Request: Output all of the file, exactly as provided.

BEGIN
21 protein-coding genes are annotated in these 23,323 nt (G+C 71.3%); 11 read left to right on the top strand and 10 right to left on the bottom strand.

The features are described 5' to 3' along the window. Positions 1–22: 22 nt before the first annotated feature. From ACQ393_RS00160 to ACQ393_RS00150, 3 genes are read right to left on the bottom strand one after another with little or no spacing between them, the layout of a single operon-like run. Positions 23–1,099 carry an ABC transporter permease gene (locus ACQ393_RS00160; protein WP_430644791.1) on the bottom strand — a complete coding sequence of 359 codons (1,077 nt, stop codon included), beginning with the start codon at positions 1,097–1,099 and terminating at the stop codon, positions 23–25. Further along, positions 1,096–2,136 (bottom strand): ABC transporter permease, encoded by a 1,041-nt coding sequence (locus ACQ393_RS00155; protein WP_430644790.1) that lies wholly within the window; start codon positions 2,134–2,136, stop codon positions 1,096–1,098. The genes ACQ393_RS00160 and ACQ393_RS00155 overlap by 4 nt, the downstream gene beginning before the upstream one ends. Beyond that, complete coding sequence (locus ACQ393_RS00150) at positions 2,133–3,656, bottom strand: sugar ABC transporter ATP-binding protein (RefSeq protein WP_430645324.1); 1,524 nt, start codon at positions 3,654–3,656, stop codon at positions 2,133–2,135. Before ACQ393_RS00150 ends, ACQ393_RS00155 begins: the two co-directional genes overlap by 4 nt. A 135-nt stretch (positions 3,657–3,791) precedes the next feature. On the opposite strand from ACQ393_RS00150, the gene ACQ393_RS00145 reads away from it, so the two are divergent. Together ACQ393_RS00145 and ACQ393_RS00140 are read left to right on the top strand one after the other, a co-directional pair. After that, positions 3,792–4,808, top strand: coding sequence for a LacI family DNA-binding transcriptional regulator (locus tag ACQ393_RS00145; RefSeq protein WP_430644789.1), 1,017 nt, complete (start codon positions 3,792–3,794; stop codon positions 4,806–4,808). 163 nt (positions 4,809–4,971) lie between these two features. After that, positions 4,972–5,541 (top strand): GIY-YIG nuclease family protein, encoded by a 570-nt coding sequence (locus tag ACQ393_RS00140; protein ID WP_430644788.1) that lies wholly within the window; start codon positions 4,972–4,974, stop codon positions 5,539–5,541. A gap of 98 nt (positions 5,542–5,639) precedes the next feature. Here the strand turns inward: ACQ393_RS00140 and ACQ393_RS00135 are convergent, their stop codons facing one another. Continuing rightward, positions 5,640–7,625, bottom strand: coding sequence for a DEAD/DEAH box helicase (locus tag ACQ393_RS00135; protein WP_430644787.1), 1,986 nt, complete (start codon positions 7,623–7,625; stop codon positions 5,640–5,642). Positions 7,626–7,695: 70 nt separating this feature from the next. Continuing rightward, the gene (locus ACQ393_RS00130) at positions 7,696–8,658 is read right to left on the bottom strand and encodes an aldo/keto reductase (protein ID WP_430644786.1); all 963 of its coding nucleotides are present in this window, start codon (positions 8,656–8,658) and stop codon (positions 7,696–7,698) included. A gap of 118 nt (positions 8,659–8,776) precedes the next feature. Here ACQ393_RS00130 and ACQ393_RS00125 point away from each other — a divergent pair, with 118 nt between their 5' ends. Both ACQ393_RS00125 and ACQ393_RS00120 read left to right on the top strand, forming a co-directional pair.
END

21 protein-coding genes are annotated in these 23,323 nt (G+C 71.3%); 11 read left to right on the top strand and 10 right to left on the bottom strand.

The features are described 5' to 3' along the window. Positions 1–22: 22 nt before the first annotated feature. From ACQ393_RS00160 to ACQ393_RS00150, 3 genes are read right to left on the bottom strand one after another with little or no spacing between them, the layout of a single operon-like run. Positions 23–1,099 carry an ABC transporter permease gene (locus ACQ393_RS00160; protein WP_430644791.1) on the bottom strand — a complete coding sequence of 359 codons (1,077 nt, stop codon included), beginning with the start codon at positions 1,097–1,099 and terminating at the stop codon, positions 23–25. Further along, positions 1,096–2,136 (bottom strand): ABC transporter permease, encoded by a 1,041-nt coding sequence (locus ACQ393_RS00155; protein WP_430644790.1) that lies wholly within the window; start codon positions 2,134–2,136, stop codon positions 1,096–1,098. The genes ACQ393_RS00160 and ACQ393_RS00155 overlap by 4 nt, the downstream gene beginning before the upstream one ends. Beyond that, complete coding sequence (locus ACQ393_RS00150) at positions 2,133–3,656, bottom strand: sugar ABC transporter ATP-binding protein (RefSeq protein WP_430645324.1); 1,524 nt, start codon at positions 3,654–3,656, stop codon at positions 2,133–2,135. Before ACQ393_RS00150 ends, ACQ393_RS00155 begins: the two co-directional genes overlap by 4 nt. A 135-nt stretch (positions 3,657–3,791) precedes the next feature. On the opposite strand from ACQ393_RS00150, the gene ACQ393_RS00145 reads away from it, so the two are divergent. Together ACQ393_RS00145 and ACQ393_RS00140 are read left to right on the top strand one after the other, a co-directional pair. After that, positions 3,792–4,808, top strand: coding sequence for a LacI family DNA-binding transcriptional regulator (locus tag ACQ393_RS00145; RefSeq protein WP_430644789.1), 1,017 nt, complete (start codon positions 3,792–3,794; stop codon positions 4,806–4,808). 163 nt (positions 4,809–4,971) lie between these two features. After that, positions 4,972–5,541 (top strand): GIY-YIG nuclease family protein, encoded by a 570-nt coding sequence (locus tag ACQ393_RS00140; protein ID WP_430644788.1) that lies wholly within the window; start codon positions 4,972–4,974, stop codon positions 5,539–5,541. A gap of 98 nt (positions 5,542–5,639) precedes the next feature. Here the strand turns inward: ACQ393_RS00140 and ACQ393_RS00135 are convergent, their stop codons facing one another. Continuing rightward, positions 5,640–7,625, bottom strand: coding sequence for a DEAD/DEAH box helicase (locus tag ACQ393_RS00135; protein WP_430644787.1), 1,986 nt, complete (start codon positions 7,623–7,625; stop codon positions 5,640–5,642). Positions 7,626–7,695: 70 nt separating this feature from the next. Continuing rightward, the gene (locus ACQ393_RS00130) at positions 7,696–8,658 is read right to left on the bottom strand and encodes an aldo/keto reductase (protein ID WP_430644786.1); all 963 of its coding nucleotides are present in this window, start codon (positions 8,656–8,658) and stop codon (positions 7,696–7,698) included. A gap of 118 nt (positions 8,659–8,776) precedes the next feature. Here ACQ393_RS00130 and ACQ393_RS00125 point away from each other — a divergent pair, with 118 nt between their 5' ends. Both ACQ393_RS00125 and ACQ393_RS00120 read left to right on the top strand, forming a co-directional pair.